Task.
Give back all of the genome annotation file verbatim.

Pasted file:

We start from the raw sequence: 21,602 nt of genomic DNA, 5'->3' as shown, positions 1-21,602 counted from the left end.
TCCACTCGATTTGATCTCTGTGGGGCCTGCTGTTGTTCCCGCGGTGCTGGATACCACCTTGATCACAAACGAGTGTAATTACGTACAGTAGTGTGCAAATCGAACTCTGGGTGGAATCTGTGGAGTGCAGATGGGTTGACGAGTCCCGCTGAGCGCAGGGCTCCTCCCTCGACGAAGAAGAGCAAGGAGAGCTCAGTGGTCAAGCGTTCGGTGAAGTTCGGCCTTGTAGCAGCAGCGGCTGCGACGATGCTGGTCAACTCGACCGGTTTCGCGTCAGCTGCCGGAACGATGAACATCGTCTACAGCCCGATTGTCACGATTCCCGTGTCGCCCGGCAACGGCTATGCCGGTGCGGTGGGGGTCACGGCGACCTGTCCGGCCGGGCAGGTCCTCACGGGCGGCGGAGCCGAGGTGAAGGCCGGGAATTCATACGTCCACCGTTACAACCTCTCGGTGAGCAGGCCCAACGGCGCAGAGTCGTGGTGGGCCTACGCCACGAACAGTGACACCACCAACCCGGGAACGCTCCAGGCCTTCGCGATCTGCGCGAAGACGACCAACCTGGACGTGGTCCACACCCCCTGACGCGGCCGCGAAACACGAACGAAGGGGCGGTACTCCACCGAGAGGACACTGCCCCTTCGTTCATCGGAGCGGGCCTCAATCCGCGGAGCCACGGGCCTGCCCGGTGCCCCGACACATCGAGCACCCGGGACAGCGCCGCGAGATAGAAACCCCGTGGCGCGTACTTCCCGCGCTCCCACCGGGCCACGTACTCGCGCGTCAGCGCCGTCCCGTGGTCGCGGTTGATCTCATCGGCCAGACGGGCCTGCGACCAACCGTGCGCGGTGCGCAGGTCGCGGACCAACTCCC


We start from the raw sequence: 21,602 nt of genomic DNA, 5'->3' as shown, positions 1-21,602 counted from the left end.
TCCACTCGATTTGATCTCTGTGGGGCCTGCTGTTGTTCCCGCGGTGCTGGATACCACCTTGATCACAAACGAGTGTAATTACGTACAGTAGTGTGCAAATCGAACTCTGGGTGGAATCTGTGGAGTGCAGATGGGTTGACGAGTCCCGCTGAGCGCAGGGCTCCTCCCTCGACGAAGAAGAGCAAGGAGAGCTCAGTGGTCAAGCGTTCGGTGAAGTTCGGCCTTGTAGCAGCAGCGGCTGCGACGATGCTGGTCAACTCGACCGGTTTCGCGTCAGCTGCCGGAACGATGAACATCGTCTACAGCCCGATTGTCACGATTCCCGTGTCGCCCGGCAACGGCTATGCCGGTGCGGTGGGGGTCACGGCGACCTGTCCGGCCGGGCAGGTCCTCACGGGCGGCGGAGCCGAGGTGAAGGCCGGGAATTCATACGTCCACCGTTACAACCTCTCGGTGAGCAGGCCCAACGGCGCAGAGTCGTGGTGGGCCTACGCCACGAACAGTGACACCACCAACCCGGGAACGCTCCAGGCCTTCGCGATCTGCGCGAAGACGACCAACCTGGACGTGGTCCACACCCCCTGACGCGGCCGCGAAACACGAACGAAGGGGCGGTACTCCACCGAGAGGACACTGCCCCTTCGTTCATCGGAGCGGGCCTCAATCCGCGGAGCCACGGGCCTGCCCGGTGCCCCGACACATCGAGCACCCGGGACAGCGCCGCGAGATAGAAACCCCGTGGCGCGTACTTCCCGCGCTCCCACCGGGCCACGTACTCGCGCGTCAGCGCCGTCCCGTGGTCGCGGTTGATCTCATCGGCCAGACGGGCCTGCGACCAACCGTGCGCGGTGCGCAGGTCGCGGACCAACTCCC